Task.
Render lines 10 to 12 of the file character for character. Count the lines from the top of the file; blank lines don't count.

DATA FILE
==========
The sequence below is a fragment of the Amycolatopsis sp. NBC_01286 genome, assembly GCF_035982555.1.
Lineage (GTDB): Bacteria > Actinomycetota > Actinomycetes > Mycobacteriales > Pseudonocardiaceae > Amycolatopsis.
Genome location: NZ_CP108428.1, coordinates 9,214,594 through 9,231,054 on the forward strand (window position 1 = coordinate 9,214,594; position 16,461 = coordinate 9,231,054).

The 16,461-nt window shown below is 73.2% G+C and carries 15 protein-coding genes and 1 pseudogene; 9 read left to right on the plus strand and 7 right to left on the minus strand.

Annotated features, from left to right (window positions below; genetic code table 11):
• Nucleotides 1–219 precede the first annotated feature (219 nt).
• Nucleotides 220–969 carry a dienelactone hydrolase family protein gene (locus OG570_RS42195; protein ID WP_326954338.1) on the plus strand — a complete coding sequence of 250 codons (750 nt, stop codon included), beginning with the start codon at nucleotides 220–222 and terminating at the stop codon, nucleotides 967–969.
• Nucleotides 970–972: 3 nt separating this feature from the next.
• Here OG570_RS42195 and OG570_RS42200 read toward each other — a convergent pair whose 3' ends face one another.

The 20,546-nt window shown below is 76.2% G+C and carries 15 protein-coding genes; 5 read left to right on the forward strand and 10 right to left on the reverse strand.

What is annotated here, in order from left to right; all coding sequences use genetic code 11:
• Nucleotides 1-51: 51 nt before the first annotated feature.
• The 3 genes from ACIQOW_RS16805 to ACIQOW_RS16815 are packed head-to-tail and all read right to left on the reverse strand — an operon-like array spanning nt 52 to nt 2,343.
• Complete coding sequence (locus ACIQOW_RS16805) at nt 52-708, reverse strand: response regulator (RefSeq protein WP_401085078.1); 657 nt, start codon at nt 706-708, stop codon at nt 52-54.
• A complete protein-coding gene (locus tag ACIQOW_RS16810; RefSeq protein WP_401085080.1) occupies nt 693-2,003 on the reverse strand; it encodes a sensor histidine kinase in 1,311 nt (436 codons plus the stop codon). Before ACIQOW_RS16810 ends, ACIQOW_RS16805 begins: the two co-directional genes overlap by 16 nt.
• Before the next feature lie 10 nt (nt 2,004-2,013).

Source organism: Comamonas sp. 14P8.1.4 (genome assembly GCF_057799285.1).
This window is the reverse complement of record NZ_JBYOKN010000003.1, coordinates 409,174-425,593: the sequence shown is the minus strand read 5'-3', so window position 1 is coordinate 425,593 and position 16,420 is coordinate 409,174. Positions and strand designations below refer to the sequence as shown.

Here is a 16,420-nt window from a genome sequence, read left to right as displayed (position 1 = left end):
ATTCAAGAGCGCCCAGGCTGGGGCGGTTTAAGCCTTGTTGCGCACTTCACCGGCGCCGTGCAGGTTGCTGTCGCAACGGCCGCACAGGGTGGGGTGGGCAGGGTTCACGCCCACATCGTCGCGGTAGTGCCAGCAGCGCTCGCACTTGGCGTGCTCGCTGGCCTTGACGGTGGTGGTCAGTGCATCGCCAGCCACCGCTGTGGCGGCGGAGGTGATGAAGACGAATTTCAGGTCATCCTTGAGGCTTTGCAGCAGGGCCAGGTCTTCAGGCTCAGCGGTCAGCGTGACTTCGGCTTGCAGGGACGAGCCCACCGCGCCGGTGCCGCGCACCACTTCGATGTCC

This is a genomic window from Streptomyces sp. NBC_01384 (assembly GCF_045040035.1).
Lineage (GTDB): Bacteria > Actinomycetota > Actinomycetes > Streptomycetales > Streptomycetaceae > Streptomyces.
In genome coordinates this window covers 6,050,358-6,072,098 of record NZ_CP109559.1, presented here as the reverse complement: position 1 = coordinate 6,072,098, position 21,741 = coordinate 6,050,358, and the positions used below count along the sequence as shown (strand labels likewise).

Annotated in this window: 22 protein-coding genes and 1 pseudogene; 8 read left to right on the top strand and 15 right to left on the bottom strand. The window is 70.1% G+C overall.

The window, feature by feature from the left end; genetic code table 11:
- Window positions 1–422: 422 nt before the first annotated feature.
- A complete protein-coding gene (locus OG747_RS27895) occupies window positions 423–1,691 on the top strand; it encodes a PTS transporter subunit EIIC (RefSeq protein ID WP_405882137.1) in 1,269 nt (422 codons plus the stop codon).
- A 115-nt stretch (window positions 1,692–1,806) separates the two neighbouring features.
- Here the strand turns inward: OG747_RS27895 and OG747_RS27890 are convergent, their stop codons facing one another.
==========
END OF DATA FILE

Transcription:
The 20,546-nt window shown below is 76.2% G+C and carries 15 protein-coding genes; 5 read left to right on the forward strand and 10 right to left on the reverse strand.

What is annotated here, in order from left to right; all coding sequences use genetic code 11:
• Nucleotides 1-51: 51 nt before the first annotated feature.